Every now and then we have a client that wants us to build a house and then in the process use product this or that for the purpose of finising the roof, or insulating the walls, or whatever. Usually product “this or that” is supposed to somehow lower the maintenance cost of the new house. For instance: composite materials for covering outside walls.
Alternatives For Wall Cladding And Roof Tiling
Many years ago products based on asbestos were popular for roof tiling and wall cladding. We all know how that one ended, and today it is very difficult to get rid of the stuff without hiring guys in white astronaut suits. In The Netherland we recently had a client who almost landed himself in jail for a weekend when he tried to get rid of 1 m2 of asbestos flooring from his old house, without hiring the astronaut-brigade. We all had to laugh about his story, but still it is a serious environmental offense.
These days we see products based on a combination of recycled wood and plastic. The manufacturers promise i) no need to seal or paint, ii) no rot, iii) no splinters, iv) UV colour stability and v) the list goes on and on.
We admit, some of these products don’t even look half bad. But we have never ever seen such products that still look fine after twenty years. So we use larch instead. Ages nicely and looks good after sixty years. Maintenance? What maintenance?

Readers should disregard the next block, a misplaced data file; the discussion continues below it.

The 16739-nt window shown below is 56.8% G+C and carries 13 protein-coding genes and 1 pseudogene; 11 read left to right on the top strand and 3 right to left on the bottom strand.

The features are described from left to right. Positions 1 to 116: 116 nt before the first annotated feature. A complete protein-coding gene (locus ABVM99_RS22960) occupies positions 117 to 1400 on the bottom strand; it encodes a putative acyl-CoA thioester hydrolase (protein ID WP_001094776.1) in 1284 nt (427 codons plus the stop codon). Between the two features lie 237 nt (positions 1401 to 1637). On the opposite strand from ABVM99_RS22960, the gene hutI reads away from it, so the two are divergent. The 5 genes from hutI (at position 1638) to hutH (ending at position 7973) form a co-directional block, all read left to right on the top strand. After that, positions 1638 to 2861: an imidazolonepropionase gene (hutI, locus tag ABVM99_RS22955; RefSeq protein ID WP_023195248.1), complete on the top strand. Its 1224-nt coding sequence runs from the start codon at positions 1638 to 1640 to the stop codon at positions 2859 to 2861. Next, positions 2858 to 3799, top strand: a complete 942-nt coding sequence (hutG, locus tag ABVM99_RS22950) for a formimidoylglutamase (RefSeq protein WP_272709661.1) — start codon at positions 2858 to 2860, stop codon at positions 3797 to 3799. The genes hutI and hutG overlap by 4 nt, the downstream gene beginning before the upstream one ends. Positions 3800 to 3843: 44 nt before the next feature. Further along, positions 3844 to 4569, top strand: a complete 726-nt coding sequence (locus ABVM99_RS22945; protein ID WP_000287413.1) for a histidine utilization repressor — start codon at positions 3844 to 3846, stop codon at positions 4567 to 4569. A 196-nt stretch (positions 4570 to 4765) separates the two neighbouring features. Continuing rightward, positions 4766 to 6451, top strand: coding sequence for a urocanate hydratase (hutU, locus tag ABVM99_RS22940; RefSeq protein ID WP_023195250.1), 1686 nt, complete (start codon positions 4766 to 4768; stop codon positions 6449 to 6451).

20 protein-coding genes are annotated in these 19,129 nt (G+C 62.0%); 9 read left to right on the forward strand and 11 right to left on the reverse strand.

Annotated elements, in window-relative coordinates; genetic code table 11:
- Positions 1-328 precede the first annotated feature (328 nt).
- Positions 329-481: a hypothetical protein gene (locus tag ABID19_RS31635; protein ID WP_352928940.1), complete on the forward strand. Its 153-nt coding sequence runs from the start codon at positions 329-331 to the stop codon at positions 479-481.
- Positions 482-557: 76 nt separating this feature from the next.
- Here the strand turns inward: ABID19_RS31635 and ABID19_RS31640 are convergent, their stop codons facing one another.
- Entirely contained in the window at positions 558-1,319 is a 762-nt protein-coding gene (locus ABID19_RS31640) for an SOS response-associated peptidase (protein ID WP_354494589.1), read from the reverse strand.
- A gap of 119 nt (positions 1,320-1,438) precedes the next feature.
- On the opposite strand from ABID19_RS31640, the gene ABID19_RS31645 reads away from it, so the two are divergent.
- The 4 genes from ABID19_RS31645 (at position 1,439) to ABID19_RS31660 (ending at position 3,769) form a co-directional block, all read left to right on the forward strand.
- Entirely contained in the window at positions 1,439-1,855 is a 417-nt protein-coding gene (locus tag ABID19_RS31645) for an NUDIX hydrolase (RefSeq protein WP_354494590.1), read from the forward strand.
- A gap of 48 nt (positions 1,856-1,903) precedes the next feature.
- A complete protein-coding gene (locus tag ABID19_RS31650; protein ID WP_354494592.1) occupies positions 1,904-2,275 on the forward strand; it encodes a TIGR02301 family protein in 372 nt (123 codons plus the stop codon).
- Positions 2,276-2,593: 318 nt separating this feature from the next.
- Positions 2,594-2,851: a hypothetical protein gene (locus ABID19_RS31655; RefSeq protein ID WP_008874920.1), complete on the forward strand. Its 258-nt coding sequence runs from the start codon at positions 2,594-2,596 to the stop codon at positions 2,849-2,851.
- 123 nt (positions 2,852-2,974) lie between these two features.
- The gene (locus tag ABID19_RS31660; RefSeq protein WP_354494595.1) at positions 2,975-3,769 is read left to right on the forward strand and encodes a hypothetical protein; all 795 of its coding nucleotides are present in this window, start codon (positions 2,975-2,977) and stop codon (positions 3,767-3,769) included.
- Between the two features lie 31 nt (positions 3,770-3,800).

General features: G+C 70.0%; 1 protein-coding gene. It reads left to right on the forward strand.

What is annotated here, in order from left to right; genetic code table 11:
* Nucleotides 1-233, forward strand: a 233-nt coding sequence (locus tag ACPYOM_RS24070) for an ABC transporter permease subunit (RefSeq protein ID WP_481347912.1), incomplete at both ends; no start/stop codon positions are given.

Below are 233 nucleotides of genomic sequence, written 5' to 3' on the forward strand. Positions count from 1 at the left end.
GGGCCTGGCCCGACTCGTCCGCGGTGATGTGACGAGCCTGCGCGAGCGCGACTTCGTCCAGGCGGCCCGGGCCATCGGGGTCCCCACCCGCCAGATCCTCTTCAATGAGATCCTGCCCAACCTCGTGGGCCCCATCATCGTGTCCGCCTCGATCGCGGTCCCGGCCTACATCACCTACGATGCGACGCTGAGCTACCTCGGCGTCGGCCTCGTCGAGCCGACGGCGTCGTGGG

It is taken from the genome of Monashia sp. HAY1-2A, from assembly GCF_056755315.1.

Polyurethanes, Polyethylenes, Polystyrenes
Nope! Well ok, we may use a little polyurethane here and there to close a small gap between a log and the foundation, but mostly we try to avoid it. These products are not re-usable, are not damp-open and end their lives as chemical waste.
We want damp-open. No way we will use polyurethanes, polyethylenes or polystyrenes as the main insulation material for a wall or a roof.
There are discussions in the industry about the possible long term health hazards of glasswool. You will find studies and reports everywhere on the internet, some financed by the industry that tell is there is no problem, while others that are financed or sponsored by governments also tell us there is no problem. Problem solved, no?
But the rumours persist, and honestly we don’t know what to think of these rumours, we’re not specialists. We don’t like rumours, but on the other hand glasswool is just a molten and solidified anorganic material, and we don’t understand why we should be worried.
We must be a little pragmatic sometimes. We are not extreme eco-activists and so we use it, but at the same time we prefer rockwool over glasswool and actually we prefer wood fiber and cellulose even better as these products are not at the center of a health hazard rumour and also they have a much higher thermal mass and temperature stability.